FAA extends flight ban over Ferguson


The Federal Aviation Administration extended for another week a ban on low-flying aircraft over Ferguson, Mo., the site of protests and clashes with police following the police shooting of 18-year-old Michael Brown. 

The notice Monday replaced another that expired the same day, which had been in place since last week. The ban restricts aircraft from flying below 3,000 feet and expires Monday. 


Only "relief aircraft operations under direction of the state" are authorized. 

The FAA put the ban in place at the request of Missouri Gov. Jay Nixon (D) "to provide a safe environment for law enforcement," according to The Washington Post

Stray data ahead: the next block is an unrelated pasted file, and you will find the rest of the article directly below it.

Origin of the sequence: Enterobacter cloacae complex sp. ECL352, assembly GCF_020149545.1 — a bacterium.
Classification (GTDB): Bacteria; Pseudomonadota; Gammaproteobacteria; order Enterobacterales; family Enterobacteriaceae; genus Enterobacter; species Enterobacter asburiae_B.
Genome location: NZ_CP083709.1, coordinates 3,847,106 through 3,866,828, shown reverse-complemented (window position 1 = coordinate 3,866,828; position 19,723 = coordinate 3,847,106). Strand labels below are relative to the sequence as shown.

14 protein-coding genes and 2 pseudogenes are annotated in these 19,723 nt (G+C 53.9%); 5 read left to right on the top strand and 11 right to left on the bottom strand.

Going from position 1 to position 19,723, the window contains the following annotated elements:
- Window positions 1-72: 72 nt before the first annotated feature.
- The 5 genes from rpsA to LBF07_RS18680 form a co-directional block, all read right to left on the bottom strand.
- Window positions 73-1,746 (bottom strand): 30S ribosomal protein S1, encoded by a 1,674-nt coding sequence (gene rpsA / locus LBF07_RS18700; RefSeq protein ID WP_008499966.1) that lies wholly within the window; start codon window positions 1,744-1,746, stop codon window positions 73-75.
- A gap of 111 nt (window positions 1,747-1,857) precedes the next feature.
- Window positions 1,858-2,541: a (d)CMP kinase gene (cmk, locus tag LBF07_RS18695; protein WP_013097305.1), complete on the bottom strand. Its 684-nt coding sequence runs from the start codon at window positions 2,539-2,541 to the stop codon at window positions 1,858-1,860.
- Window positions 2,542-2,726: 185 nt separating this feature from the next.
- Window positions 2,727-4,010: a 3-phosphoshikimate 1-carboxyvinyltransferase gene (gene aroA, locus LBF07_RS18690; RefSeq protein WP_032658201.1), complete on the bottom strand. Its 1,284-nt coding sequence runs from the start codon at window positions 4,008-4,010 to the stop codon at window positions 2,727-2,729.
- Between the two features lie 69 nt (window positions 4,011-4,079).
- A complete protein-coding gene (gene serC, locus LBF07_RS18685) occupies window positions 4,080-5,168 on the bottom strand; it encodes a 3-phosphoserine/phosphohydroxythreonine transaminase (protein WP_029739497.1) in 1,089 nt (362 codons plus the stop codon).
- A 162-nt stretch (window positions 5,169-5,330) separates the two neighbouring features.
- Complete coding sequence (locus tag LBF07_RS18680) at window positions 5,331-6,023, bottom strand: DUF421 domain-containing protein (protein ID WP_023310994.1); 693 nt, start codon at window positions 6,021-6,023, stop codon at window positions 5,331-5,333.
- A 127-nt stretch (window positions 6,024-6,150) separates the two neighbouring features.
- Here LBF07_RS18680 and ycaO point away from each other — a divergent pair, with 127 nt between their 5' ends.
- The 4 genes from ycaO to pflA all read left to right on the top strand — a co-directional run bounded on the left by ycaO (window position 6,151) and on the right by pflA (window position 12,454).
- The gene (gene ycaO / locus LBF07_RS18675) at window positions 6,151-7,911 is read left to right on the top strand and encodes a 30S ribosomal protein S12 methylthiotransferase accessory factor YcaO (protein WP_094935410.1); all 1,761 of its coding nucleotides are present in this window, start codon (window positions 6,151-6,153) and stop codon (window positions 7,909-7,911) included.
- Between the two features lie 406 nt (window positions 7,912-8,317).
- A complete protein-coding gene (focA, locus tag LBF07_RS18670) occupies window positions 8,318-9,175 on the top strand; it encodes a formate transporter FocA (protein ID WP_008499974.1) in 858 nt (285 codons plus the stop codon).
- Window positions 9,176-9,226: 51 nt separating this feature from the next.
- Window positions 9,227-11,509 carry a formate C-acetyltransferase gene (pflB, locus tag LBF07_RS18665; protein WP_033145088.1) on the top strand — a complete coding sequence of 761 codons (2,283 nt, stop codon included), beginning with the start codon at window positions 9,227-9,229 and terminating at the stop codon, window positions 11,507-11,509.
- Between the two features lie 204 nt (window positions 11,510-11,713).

The St. Louis suburb has been roiled by protests since the shooting on Aug. 9. State Highway Patrol officers were brought in on Thursday to lead security, after local law enforcement was criticized for using excessive force. 

Nixon brought in the National Guard on Monday morning to help protect the law enforcement operation center there as well.

Last week, the FAA defended its restriction. Reports of shots fired at police helicopters preceded the agency's notice. However, some critics noted that the ban prevented news helicopters from covering the protests.